Calcutta High Court Upholds Income Tax Settlement As There Is No Legal Infirmity In Its Process
The Court felt there was no ground to interfere with the order of the Settlement Commission since no case was made out that the Commission had acted in any manner which violated any provision of law
The Calcutta High Court upheld the order of the Settlement Commission (Income Tax & Wealth Tax) since no legal infirmity was pointed by the Principal Commissioner of Income Tax in the decision-making process of the Settlement Commission in course of the income tax settlement proceeding.
A single-judge court of Justice MD. Nizamuddin in the High Court of Calcutta dealt with this petition titled Principal Commissioner of Income Tax v Settlement Commission (Income Tax & Wealth Tax) & Anr.
The Petitioner – Principal Commissioner of Income Tax through a writ petition had challenged the order of the Respondent – Settlement Commission, wherein it accepted the settlement application of M/s UTC Marketing Pvt Ltd – Company, who was arraigned as another respondent in this petition.
A report u/R 9 of the Income Tax Settlement Commission (Procedure) Rules, 1997 was submitted by the Petitioner – Principal Commissioner of Income Tax before the Respondent – Settlement Commission regarding M/s UTC Marketing Pvt Ltd – Company. This report was primarily relied on by the Petitioner while alleging that the Company had not made any true and correct disclosure of its undisclosed income before the Settlement Commission. The Petitioner further contended that the Company was in the habit of not disclosing its true and correct income before the department.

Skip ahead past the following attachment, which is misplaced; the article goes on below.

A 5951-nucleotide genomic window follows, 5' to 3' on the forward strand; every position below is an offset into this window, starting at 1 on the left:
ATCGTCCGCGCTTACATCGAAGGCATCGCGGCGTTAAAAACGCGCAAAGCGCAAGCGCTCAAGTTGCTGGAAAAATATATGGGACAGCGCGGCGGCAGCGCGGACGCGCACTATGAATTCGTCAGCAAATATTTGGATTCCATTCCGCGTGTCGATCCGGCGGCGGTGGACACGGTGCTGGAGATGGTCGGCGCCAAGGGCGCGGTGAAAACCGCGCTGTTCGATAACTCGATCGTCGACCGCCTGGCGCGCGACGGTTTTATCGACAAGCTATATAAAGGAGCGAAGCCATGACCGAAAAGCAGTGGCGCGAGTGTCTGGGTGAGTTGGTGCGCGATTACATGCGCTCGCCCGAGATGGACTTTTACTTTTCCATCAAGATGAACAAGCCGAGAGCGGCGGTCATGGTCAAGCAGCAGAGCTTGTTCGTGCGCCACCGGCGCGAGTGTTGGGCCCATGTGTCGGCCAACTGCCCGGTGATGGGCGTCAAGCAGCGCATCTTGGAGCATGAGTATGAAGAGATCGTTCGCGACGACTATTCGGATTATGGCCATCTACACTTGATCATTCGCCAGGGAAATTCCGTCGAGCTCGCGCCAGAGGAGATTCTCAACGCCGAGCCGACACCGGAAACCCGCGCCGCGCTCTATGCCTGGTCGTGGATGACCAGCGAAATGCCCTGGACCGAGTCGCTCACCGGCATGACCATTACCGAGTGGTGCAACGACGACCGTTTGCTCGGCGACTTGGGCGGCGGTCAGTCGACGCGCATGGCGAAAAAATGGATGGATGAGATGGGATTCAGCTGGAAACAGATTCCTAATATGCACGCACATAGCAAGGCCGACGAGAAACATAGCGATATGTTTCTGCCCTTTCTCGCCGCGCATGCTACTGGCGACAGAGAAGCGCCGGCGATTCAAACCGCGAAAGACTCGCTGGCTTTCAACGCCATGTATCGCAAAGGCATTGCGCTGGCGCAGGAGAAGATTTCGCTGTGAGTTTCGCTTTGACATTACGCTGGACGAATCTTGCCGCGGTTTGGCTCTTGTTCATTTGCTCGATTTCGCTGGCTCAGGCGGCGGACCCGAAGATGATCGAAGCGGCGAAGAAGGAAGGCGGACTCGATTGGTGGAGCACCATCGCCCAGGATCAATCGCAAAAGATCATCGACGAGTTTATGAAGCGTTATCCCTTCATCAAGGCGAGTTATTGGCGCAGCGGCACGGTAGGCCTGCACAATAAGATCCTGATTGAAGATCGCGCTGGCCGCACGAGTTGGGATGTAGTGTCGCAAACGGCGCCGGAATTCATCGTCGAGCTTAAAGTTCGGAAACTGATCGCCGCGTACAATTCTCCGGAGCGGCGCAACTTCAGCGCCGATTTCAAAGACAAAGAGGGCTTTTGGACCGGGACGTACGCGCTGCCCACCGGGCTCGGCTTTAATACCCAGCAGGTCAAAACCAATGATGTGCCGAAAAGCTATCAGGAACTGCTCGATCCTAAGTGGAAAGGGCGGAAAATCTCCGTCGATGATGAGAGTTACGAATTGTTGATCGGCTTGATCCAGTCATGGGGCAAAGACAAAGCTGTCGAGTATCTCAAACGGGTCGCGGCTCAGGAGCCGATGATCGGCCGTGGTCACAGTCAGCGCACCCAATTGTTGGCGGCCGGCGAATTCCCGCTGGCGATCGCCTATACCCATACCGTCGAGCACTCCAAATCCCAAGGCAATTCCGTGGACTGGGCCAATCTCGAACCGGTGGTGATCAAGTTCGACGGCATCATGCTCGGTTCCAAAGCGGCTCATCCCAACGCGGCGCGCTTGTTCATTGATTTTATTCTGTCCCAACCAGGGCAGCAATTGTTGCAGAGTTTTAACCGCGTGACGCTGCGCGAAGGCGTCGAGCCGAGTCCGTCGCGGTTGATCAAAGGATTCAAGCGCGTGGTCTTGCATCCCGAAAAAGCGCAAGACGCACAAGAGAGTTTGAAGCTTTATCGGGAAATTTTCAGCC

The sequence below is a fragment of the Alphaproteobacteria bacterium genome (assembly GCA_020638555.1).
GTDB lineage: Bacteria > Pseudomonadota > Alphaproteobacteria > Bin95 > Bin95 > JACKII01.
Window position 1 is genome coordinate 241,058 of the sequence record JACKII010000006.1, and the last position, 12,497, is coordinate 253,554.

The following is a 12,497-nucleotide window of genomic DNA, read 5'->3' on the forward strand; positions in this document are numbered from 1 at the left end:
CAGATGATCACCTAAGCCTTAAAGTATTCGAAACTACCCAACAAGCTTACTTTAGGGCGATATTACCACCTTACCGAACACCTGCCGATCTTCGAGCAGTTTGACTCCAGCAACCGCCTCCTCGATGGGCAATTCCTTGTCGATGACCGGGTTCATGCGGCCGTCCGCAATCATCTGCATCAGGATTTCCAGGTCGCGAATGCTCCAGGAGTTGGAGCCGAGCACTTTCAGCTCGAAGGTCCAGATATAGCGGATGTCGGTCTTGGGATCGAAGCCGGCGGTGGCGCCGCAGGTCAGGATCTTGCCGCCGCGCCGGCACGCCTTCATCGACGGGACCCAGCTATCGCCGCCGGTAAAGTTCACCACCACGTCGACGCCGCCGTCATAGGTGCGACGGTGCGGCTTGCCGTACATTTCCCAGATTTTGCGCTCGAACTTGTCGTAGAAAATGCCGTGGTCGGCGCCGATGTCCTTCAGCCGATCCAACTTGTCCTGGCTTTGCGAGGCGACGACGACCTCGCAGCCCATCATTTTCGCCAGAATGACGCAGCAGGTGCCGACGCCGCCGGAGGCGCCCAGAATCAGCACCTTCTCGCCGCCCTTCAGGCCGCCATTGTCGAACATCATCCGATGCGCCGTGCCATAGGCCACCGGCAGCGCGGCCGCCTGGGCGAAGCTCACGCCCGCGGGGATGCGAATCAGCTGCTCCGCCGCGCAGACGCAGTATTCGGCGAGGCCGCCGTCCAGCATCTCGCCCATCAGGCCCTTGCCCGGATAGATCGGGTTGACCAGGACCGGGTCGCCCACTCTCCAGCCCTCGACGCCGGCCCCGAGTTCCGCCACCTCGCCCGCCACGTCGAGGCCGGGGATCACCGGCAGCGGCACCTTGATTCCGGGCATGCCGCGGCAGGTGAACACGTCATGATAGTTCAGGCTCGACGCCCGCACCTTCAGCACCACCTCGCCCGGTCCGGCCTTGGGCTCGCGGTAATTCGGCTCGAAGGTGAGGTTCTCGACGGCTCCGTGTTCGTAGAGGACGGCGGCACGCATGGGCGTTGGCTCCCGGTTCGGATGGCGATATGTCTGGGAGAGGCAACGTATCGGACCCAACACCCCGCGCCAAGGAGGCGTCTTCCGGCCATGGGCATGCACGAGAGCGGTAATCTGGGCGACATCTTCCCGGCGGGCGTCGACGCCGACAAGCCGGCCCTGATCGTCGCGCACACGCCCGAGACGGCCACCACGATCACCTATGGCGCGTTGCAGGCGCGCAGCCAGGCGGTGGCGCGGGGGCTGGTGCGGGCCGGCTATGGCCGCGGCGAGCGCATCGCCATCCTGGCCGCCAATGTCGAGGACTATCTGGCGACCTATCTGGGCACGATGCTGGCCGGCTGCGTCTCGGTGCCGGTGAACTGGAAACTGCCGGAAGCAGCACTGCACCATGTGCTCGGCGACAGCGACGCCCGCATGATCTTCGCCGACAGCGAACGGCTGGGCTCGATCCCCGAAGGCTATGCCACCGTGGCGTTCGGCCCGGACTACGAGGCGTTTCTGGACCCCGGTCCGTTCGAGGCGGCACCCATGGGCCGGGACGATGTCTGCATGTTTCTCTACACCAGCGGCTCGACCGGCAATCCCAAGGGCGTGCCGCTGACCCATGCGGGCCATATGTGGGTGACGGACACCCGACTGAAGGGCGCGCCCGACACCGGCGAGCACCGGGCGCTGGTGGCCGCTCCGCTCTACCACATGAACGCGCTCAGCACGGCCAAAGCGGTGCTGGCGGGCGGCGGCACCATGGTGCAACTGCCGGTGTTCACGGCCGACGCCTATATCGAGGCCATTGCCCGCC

However, the Company, pointed out that the Petitioner did not cite any instance which would raise a bona fide doubt on the Company's intention or its application u/S 245 C (1) of the Income Tax Act, 1961 for settlement.
Multiple judgments were cited by the parties to support their arguments, primarily on the ambit and scope of interference by the High Court in its Constitutional writ jurisdiction under Article 226 of the Constitution of India in the income tax settlement proceedings before the Settlement Commission. Concerning this, the Court noted that the Petitioner did not make out any exceptional case for exercising constitutional writ jurisdiction of this Court under Article 226 of the Constitution for scrutinizing or re-appreciating the facts, evidence or findings of the Settlement Commission.
The Court further opined that no documents or materials were placed by the Petitioner which would have been sufficient for rejection of the settlement application.
The Court chose not to interfere with the order of the Settlement Commission since no case was made out that the Settlement Commission had acted in any manner which was in violation of any provision of law in course of the settlement proceeding or in passing the order.
Therefore, the petition was dismissed as no legal infirmity was pointed by the Petitioner in the decision making process in course of the income tax settlement proceeding.